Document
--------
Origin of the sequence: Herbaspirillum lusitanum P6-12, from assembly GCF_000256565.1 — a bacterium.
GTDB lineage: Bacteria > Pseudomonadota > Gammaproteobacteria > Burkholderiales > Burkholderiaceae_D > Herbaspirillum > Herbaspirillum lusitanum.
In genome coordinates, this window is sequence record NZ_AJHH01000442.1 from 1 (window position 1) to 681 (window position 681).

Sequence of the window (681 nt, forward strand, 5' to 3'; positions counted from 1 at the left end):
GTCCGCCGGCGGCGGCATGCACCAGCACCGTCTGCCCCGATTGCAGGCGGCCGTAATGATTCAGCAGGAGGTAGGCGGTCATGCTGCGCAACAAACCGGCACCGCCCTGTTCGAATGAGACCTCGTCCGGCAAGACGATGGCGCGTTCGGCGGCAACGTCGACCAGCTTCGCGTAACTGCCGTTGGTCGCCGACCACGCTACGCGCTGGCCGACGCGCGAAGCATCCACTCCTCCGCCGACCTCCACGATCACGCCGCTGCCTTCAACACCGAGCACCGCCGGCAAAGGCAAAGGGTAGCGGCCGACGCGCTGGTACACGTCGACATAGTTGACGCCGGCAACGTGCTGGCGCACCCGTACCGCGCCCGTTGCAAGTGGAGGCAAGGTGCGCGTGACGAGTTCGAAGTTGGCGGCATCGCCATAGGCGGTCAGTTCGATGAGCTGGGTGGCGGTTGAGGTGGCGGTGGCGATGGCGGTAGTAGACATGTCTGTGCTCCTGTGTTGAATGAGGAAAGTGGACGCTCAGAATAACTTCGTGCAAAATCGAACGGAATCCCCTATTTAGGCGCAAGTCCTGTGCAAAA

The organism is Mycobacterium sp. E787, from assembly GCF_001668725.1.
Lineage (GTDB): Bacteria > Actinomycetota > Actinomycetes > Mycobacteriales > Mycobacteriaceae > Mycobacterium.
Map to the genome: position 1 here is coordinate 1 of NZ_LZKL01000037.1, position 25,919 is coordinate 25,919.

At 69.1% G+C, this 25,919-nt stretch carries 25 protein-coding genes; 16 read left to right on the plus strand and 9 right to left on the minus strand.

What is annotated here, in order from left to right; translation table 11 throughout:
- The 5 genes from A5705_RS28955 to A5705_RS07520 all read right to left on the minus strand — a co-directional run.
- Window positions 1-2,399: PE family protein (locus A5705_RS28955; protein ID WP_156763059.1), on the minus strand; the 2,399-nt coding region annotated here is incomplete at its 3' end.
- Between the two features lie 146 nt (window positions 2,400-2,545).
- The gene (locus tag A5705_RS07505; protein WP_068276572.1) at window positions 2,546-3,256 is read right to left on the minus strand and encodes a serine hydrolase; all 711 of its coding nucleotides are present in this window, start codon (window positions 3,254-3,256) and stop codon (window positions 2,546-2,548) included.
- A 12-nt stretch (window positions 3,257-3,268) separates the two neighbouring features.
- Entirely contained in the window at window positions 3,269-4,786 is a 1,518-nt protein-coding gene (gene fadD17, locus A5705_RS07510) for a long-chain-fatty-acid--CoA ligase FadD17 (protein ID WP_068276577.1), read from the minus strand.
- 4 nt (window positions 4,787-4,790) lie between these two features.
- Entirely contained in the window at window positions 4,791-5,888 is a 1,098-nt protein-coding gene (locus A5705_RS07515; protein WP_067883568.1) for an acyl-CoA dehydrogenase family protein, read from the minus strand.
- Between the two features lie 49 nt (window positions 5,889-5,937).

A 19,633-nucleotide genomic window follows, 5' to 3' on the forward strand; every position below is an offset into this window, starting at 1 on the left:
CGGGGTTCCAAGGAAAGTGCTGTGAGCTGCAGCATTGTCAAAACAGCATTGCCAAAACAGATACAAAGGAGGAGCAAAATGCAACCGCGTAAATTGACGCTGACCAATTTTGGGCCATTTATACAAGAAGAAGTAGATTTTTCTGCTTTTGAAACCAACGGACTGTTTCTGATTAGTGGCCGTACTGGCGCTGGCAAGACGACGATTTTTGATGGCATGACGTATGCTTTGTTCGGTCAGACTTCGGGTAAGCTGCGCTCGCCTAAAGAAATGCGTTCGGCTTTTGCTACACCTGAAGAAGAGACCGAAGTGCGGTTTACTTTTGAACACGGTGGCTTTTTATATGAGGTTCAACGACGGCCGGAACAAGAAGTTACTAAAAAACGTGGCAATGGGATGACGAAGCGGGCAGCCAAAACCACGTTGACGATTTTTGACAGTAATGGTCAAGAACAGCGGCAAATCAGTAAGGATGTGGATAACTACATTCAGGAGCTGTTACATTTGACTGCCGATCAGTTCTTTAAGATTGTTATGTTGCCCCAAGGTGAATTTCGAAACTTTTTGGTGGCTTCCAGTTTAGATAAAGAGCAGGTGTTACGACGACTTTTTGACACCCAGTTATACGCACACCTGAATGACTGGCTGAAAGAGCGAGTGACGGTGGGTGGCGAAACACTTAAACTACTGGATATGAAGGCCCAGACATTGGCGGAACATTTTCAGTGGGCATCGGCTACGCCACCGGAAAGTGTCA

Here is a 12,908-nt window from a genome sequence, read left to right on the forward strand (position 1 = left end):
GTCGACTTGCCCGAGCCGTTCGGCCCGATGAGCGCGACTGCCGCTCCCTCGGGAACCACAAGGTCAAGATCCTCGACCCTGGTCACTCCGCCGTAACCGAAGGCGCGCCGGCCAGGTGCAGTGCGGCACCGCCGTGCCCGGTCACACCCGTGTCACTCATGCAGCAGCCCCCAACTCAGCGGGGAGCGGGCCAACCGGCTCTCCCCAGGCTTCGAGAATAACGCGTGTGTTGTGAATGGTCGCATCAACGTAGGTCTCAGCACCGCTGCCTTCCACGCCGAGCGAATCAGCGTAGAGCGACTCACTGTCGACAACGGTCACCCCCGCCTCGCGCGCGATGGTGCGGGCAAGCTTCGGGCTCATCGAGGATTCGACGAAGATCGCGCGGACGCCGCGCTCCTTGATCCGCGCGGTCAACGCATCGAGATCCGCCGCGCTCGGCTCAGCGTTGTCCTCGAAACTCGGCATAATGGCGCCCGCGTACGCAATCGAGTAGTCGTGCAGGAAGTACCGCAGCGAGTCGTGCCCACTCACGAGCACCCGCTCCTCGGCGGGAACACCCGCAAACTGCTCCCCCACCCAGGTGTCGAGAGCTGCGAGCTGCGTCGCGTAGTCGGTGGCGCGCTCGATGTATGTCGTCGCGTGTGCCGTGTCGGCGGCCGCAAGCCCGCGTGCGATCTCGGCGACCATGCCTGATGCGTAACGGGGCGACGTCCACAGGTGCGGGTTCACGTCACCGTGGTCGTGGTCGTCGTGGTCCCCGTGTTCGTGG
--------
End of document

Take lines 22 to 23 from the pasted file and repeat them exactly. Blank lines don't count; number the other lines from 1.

Here is a 12,908-nt window from a genome sequence, read left to right on the forward strand (position 1 = left end):
GTCGACTTGCCCGAGCCGTTCGGCCCGATGAGCGCGACTGCCGCTCCCTCGGGAACCACAAGGTCAAGATCCTCGACCCTGGTCACTCCGCCGTAACCGAAGGCGCGCCGGCCAGGTGCAGTGCGGCACCGCCGTGCCCGGTCACACCCGTGTCACTCATGCAGCAGCCCCCAACTCAGCGGGGAGCGGGCCAACCGGCTCTCCCCAGGCTTCGAGAATAACGCGTGTGTTGTGAATGGTCGCATCAACGTAGGTCTCAGCACCGCTGCCTTCCACGCCGAGCGAATCAGCGTAGAGCGACTCACTGTCGACAACGGTCACCCCCGCCTCGCGCGCGATGGTGCGGGCAAGCTTCGGGCTCATCGAGGATTCGACGAAGATCGCGCGGACGCCGCGCTCCTTGATCCGCGCGGTCAACGCATCGAGATCCGCCGCGCTCGGCTCAGCGTTGTCCTCGAAACTCGGCATAATGGCGCCCGCGTACGCAATCGAGTAGTCGTGCAGGAAGTACCGCAGCGAGTCGTGCCCACTCACGAGCACCCGCTCCTCGGCGGGAACACCCGCAAACTGCTCCCCCACCCAGGTGTCGAGAGCTGCGAGCTGCGTCGCGTAGTCGGTGGCGCGCTCGATGTATGTCGTCGCGTGTGCCGTGTCGGCGGCCGCAAGCCCGCGTGCGATCTCGGCGACCATGCCTGATGCGTAACGGGGCGACGTCCACAGGTGCGGGTTCACGTCACCGTGGTCGTGGTCGTCGTGGTCCCCGTGTTCGTGG